For quite some time, American consumers have made the largest contribution to U.S. gross domestic product (GDP) growth. During the second quarter of 2016, personal spending and exports made positive contributions to GDP. These were largely offset by negative contributions from “private inventory investment, residential fixed investment, state and local government spending and nonresidential fixed investment.”
Last week, The Economist pondered why businesses are not investing:
“Firms are on a six-year hiring spree that shows little sign of abating; payrolls swelled by an average of 190,000 a month between May and July. Competition for workers is pushing up wages. The median pay rise in the year to July was 3.4%, according to the Federal Reserve Bank of Atlanta. Americans are spending that cash; in the second quarter, consumption per person grew at an annual pace of 5.5%, equaling its fastest growth in a decade. Yet real GDP is expanding by only 1.2% a year. The culprit seems to be business investment, which has fallen for three consecutive quarters.”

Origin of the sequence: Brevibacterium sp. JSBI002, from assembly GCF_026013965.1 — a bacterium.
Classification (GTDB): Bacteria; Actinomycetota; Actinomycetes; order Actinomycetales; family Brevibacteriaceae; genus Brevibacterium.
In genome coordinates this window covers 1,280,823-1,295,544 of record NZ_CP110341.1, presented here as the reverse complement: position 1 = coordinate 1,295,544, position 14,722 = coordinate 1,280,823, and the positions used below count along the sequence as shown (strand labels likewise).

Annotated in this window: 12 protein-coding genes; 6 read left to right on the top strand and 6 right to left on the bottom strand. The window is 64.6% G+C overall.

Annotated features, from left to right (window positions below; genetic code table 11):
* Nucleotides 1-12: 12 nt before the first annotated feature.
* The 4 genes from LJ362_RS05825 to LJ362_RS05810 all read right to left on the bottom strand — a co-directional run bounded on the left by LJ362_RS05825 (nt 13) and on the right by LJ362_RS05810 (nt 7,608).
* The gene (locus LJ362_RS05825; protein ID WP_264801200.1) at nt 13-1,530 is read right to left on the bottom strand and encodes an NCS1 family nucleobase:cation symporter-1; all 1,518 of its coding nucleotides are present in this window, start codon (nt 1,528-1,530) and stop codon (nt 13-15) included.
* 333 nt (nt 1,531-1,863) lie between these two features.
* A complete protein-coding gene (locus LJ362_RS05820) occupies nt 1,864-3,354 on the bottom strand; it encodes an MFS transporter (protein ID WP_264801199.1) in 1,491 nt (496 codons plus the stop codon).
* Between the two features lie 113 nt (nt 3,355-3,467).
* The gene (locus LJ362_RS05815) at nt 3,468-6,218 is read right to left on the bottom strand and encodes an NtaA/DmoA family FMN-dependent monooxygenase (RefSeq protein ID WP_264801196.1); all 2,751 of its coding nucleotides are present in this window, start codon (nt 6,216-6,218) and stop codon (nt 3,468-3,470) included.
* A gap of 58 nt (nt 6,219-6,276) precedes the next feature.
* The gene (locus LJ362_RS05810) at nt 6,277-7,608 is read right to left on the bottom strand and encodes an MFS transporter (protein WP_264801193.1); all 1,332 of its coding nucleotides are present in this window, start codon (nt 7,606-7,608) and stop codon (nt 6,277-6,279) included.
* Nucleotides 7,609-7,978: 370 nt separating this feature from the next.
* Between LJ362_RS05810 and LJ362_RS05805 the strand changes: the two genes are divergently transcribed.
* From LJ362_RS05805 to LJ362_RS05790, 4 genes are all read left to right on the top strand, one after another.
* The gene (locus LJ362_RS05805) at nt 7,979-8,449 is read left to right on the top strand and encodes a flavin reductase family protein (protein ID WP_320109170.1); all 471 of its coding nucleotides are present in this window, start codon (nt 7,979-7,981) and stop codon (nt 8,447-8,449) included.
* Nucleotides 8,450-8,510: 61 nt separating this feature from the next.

The Economist reflected on the effects of low oil prices, questioning whether weak demand for goods or tighter credit was the culprit behind low business spending. It concluded that slow trend growth (the rate at which the U.S. economy is expected to grow over a period of time) is producing fewer opportunities for profitable long-term investment, and offered the opinion that a solution could be found in fiscal policy:
“Businesses anticipating slower long-term growth cannot be expected to invest much. And politicians cannot easily conjure up technological progress. But they can boost competition, simplify taxes and regulation, and invest in infrastructure and education, all of which would help to raise American productivity.”
Of course, getting politicians to agree on a course of action and implement a coherent fiscal policy is a tall order.